Maybe you want to work in a lab, but you also want to help patients. You can do both with a degree in Medical Laboratory Science. One hundred percent of our graduates find placement in careers or graduate school, and many can be found working in hospitals, clinics and doctor’s offices.
Medical Laboratory Science
The WVU Bachelor of Science degree in Medical Laboratory Science provides an intensive combination of lectures, laboratories and clinical experience. The first two years involve completing pre-requisite courses at the WVU main campus, one of the WVU regional campuses or any regionally accredited college or university.
For specific requirements please go to Application Process.
The second two years are based at the WVU Robert C. Byrd Health Sciences Center and consist of lectures, student laboratory instruction, and clinical experience at one of the program’s affiliated laboratories.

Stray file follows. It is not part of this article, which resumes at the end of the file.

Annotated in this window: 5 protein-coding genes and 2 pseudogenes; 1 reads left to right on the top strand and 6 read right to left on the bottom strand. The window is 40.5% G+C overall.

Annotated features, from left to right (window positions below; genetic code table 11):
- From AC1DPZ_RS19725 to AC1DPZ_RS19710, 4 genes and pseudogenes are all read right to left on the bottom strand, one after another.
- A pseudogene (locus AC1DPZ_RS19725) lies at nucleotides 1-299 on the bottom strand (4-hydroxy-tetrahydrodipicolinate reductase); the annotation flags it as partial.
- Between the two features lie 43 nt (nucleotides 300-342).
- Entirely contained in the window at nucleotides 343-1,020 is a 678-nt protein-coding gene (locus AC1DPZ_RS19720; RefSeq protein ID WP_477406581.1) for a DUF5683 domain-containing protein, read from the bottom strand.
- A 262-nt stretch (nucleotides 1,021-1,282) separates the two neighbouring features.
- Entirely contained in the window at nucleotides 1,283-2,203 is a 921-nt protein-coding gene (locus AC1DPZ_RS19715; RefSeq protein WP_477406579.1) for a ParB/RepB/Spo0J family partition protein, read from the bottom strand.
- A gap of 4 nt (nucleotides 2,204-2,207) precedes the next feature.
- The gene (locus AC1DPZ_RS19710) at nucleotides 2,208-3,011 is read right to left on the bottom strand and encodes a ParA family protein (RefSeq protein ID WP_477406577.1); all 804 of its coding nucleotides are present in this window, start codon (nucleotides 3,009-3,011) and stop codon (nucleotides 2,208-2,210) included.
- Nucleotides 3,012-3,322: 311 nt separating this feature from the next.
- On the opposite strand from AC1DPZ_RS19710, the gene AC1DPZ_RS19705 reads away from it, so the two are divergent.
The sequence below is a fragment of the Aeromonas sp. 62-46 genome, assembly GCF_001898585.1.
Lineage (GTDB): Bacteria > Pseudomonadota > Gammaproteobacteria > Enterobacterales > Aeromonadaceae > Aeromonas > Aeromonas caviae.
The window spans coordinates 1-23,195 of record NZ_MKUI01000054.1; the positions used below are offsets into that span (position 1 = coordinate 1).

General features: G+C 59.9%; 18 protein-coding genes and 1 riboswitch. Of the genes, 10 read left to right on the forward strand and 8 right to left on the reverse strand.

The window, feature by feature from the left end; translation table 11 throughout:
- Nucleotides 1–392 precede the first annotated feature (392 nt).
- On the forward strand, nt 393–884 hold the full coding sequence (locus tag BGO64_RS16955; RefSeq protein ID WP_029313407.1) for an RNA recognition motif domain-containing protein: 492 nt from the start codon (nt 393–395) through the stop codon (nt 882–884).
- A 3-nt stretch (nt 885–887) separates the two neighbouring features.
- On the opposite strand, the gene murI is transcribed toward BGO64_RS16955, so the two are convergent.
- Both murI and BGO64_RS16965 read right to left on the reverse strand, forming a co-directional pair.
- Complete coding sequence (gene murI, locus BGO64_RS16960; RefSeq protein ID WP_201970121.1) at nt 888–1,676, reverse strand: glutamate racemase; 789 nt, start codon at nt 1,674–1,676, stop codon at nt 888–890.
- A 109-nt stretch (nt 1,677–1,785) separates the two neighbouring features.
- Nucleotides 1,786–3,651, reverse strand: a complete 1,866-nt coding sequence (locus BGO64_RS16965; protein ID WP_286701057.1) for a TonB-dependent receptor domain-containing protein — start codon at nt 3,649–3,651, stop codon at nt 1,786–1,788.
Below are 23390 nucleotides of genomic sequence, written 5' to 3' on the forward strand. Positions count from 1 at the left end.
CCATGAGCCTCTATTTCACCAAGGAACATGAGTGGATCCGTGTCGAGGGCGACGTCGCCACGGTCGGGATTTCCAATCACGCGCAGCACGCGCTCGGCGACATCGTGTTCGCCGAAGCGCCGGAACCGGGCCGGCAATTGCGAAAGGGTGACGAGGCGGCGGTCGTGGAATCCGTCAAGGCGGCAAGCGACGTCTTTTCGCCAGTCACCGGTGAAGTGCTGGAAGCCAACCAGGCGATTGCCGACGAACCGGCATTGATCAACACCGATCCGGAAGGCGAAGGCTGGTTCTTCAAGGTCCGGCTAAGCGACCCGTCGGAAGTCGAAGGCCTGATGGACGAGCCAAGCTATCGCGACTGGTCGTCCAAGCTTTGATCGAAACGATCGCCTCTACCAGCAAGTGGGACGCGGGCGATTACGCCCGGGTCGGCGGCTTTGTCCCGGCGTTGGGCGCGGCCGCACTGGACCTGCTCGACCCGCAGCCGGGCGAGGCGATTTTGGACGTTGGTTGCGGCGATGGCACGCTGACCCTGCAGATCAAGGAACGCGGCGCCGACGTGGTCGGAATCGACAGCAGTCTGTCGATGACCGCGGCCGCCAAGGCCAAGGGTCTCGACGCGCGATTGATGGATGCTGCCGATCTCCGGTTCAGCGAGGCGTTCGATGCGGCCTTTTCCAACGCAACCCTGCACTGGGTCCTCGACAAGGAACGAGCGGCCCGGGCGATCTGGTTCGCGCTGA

There are two Tracks for the Bachelor of Science degree in the Medical Laboratory Science: Clinical Laboratory Science and Histotechnology.
Clinical Laboratory Scientists are skilled laboratory professionals that perform laboratory testing on blood and bodily fluids to aid in the diagnosis, prognosis and treatment of patients. Laboratory testing encompasses such disciplines as clinical chemistry, hematology, immunology, immunohematology, microbiology, and molecular biology. Clinical laboratory science professionals generate accurate laboratory data that are needed to aid in detecting cancer, heart attacks, diabetes, infectious mononucleosis, and identification of bacteria or viruses that cause infections, as well as in detecting drugs of abuse.
For more information on Clinical Laboratory Science as a career, please visit the following website:
American Society for Clinical Laboratory Science: https://www.ascls.org/
A Histotechnologist is a professional who is qualified through academic and applied science education and training to provide service, research, and management in histotechnology and areas related to anatomic pathology. Histotechnologists are integral to the success of the anatomic pathology department by performing routine and complex procedures to preserve and process tissue specimens. Specific tissue structures are visualized by utilizing specialized stains and are examined by a pathologist to diagnose diseases and disorders.
National Society for Histotechnology - http://www.nsh.org